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Major Book Publisher Refuses To Distribute Book By Cop Shot By Breonna Taylor’s Boyfriend
Simon & Schuster
Sam Mellish/In Pictures via Getty Images

The book publisher Simon & Schuster has reportedly refused to distribute a book authored by a Louisville police officer who was shot by the boyfriend of Breonna Taylor in the incident in which Taylor was killed in March 2020.

Sgt. Jonathan Mattingly, 48, has written a book titled “The Fight For Truth: The Inside Story Behind the Breonna Taylor Tragedy” to be published by Tennessee-based Post Hill Press, which reportedly has a deal with Simon & Schuster to publish their authors’ books. After Post Hill Press announced the publication of Mattingly’s book on Thursday, Simon & Schuster issued a statement saying:

Like much of the American public, earlier today Simon & Schuster learned of plans by distribution client Post Hill Press to publish a book by Jonathan Mattingly. We have subsequently decided not to be involved in the distribution of this book.

The Courier-Journal noted:

Mattingly fired six rounds during the March 13, 2020, attempted search of Taylor’s apartment, shooting Taylor. He had been shot in the thigh moments earlier by Taylor’s boyfriend, Kenneth Walker, who later said he thought intruders were breaking in. Mattingly required emergency surgery to repair his severed femoral artery. Another officer on scene, Myles Cosgrove, fired the fatal shot, the FBI concluded. … petition demanding Simon & Schuster cancel the deal generated more than 20,000 signatures, and the social media backlash to news of Mattingly’s book was swift.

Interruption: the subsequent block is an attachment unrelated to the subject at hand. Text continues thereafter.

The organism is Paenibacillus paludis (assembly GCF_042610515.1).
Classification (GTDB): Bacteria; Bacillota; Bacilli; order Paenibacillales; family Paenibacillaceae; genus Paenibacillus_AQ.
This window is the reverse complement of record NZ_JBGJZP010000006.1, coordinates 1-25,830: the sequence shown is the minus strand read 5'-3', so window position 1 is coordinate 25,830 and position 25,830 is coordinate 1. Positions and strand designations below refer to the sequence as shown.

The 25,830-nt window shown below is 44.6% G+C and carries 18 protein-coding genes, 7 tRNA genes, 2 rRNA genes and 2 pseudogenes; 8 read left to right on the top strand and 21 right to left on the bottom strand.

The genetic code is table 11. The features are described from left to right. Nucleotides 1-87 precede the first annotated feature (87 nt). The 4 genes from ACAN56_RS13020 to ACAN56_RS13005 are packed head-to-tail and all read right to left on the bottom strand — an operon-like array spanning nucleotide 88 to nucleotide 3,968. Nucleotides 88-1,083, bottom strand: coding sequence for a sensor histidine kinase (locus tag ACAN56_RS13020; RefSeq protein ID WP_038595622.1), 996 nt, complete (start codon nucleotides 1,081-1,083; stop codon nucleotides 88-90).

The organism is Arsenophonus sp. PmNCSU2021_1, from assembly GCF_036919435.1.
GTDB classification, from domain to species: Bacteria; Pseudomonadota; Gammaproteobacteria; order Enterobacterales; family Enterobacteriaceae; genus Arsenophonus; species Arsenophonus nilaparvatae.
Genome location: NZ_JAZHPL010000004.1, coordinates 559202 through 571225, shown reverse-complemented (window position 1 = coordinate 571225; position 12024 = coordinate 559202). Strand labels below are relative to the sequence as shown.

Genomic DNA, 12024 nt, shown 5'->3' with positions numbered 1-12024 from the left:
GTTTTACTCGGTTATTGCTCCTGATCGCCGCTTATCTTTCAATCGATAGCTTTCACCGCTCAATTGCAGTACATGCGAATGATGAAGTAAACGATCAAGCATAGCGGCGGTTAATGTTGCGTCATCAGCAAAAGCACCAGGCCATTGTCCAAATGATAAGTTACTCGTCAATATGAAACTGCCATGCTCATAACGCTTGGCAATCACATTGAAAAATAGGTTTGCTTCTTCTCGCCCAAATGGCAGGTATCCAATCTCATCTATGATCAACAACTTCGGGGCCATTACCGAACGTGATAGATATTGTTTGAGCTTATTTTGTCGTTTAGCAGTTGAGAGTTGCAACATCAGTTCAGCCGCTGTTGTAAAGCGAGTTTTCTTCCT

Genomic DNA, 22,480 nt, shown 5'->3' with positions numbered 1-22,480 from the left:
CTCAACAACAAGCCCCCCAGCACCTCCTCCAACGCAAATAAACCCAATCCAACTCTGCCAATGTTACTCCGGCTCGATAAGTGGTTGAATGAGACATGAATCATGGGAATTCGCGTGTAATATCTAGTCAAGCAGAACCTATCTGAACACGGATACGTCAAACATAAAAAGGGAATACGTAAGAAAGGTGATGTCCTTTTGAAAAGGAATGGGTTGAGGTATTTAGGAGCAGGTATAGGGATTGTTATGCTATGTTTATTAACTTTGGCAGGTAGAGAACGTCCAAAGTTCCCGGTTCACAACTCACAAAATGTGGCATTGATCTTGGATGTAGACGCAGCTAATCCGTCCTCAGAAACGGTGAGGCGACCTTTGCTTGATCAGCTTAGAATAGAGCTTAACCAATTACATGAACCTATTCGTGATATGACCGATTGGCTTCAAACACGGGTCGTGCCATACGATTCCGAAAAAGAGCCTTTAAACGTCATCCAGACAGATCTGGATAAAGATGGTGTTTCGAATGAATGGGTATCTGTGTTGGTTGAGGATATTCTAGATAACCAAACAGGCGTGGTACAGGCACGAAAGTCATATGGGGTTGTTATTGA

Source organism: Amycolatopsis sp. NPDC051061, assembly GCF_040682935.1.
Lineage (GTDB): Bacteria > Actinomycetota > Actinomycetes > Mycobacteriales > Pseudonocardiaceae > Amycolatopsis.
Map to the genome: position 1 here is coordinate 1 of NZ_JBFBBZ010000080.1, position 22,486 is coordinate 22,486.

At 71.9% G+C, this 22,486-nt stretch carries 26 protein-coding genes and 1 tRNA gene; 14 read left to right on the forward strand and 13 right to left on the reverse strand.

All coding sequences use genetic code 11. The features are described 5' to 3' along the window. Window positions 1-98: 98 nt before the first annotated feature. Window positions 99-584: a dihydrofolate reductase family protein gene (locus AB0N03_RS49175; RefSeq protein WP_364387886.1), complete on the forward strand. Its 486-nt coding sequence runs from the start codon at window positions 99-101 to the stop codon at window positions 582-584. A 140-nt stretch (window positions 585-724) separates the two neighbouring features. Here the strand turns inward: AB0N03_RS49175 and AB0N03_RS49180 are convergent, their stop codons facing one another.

In January, Yvette Gentry, Interim Chief of the Louisville Metro Police Department, exonerated Mattingly in the Breonna Taylor incident. In September 2020, Kentucky Attorney General Daniel Cameron said Mattingly and officer Myles Cosgrove were justified in their use of force when Taylor was killed; he attested that they announced themselves as police officers before the incident occurred. Cameron noted that Mattingly was the only officer to enter Taylor’s apartment, where he was shot by Taylor’s boyfriend, Kenneth Walker.

Mattingly said in October 2020, “Everybody knows the police knock. When that took place for that long — and they had that much time to think and react and formulate a plan — I don’t know he didn’t hear us. We were talking 20 feet away through a thin metal door. So, my opinion, yes, he heard. But I’m not the end-all, be-all.”

Mattingly slammed Louisville Mayor Greg Fischer, saying he had begged the mayor’s office to release evidence or factual information, but the office informed him they didn’t want to “set precedent” for the future.

Mattingly said, “My response to that was, ‘So you’re willing to let the city burn down to not set a precedent for another case?’ A lot of (the) flames that have come up, a lot of this stuff could have been diverted. Now, would people still have a problem with it? Yes. But I think with the truth coming out, then you wouldn’t have as much distrust.”

He added, “I didn’t understand the racial injustices as a kid because my friends were black. Just, it didn’t click to me that there was this, this visceral hate out there. I didn’t know that. So when somebody calls me a racist, I do (find) it offensive.”

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